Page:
My homeboy Greg: Greg Gates. He was just saying to me, ‘You rapping right now lil Bro. You have to figure out what makes good songs good.’ He definitely didn’t tell me what the difference was, but he showed me that there was a difference.

Was that change easy for you?

Hell yeah. All I had to do was start making it more melodic and start singing more. I could spit bars all day, and I keep the bars in my music too, but you’ve got to be able to make it a head bopper. You’ve got to make somebody move. With my music, even if you don’t like it you’re still going to move to that motherfucker.

And your last release, ‘Lonestar Luchador’. Can you talk to me about that title?

That’s exactly what I am. I’m a lonestar luchador, you know what I’m saying? I’m from Texas but the luchador thing is some other shit, but it shows that I’m family oriented first and I’m a superhero now.

On that record it’s broken up by a lot of comedic skits. Is that kind of humorous aspect to your music intentional?

Hell yeah, I mean I like being funny. I feel like laughter is a good thing for the spirit. Everybody wants to laugh and everybody wants to be in a good mood. Good music, good vibes, smoking weed with a bad bitch. I feel like my music is perfect for all of that.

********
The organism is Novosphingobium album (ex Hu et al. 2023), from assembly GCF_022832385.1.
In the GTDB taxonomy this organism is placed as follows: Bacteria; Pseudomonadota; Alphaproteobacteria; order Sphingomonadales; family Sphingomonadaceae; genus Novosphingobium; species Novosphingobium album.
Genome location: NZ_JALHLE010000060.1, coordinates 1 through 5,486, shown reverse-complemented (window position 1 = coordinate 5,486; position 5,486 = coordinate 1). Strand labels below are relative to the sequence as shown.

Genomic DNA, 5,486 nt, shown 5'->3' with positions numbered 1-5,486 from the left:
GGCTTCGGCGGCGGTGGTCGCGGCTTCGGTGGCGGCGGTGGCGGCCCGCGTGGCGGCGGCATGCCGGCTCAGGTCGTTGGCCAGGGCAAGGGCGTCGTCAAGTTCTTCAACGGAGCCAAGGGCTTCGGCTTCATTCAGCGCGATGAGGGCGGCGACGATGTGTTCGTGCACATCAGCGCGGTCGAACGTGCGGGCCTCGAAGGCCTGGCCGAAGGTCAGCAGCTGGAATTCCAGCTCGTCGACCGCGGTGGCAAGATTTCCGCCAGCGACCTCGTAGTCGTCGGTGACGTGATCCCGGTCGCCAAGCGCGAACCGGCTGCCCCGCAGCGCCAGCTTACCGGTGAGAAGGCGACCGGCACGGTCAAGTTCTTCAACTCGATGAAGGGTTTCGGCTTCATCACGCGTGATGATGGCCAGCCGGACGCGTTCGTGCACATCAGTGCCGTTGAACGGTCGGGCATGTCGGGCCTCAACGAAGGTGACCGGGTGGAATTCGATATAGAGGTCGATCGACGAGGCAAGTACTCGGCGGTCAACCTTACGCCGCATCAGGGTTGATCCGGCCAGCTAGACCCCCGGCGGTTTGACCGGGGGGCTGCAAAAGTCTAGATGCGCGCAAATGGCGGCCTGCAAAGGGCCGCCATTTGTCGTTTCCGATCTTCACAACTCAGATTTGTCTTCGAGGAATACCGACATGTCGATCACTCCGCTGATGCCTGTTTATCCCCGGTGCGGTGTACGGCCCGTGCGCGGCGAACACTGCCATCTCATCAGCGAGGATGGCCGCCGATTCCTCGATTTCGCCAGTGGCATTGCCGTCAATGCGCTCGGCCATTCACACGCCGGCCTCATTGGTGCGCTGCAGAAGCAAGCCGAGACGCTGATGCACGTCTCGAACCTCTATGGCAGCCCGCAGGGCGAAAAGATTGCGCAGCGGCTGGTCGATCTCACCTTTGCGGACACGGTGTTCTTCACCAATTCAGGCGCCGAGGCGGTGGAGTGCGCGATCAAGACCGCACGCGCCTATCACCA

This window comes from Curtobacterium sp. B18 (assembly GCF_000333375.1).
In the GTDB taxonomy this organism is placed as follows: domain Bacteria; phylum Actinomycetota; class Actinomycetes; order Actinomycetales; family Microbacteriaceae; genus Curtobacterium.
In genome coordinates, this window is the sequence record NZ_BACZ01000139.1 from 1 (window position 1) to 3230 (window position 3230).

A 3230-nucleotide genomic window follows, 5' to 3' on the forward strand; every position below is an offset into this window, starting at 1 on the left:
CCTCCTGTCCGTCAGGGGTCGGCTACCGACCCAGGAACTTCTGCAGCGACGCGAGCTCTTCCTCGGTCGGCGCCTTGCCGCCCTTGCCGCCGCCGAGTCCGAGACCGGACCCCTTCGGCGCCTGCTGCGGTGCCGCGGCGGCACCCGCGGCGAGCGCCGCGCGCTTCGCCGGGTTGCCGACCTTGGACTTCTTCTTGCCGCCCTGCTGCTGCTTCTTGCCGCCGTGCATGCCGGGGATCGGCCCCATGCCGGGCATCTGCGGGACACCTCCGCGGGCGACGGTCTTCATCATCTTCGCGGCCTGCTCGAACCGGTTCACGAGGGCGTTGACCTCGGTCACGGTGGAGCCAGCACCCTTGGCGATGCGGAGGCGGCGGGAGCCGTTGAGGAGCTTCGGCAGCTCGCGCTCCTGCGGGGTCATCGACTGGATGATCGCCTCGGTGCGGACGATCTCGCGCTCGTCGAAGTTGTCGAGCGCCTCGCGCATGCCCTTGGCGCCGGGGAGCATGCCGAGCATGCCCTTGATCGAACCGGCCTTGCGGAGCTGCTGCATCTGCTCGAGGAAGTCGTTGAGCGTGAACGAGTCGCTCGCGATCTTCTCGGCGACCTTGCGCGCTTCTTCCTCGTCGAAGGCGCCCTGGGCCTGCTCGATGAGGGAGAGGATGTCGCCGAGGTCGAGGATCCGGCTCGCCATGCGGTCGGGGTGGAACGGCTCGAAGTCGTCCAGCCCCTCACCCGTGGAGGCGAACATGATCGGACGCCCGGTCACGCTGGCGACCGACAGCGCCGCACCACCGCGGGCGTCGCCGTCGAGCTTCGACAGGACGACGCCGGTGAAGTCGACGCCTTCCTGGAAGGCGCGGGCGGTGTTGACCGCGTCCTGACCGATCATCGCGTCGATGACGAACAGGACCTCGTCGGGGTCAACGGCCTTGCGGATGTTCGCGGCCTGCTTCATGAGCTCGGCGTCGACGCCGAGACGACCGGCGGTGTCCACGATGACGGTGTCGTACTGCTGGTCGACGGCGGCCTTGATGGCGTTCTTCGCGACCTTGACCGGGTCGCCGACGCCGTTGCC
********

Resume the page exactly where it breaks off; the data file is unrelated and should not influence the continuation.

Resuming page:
Do you kind of see yourself as not just a rapper but an entertainer as well?

It’s more than Rap. There’s lots more characters in me. I unlock characters every day – even in my music videos people think I’ve got directors and stuff but this is all in my brain. It’s all me – like it all comes so naturally to me. It’s not that I’m better or anything, it’s literally because it’s what I want to do and I actually love it. I do it for the love of it. 

One of the songs on that record, ‘Johnny Dang’, has completely taken off. How has that track changed things for you?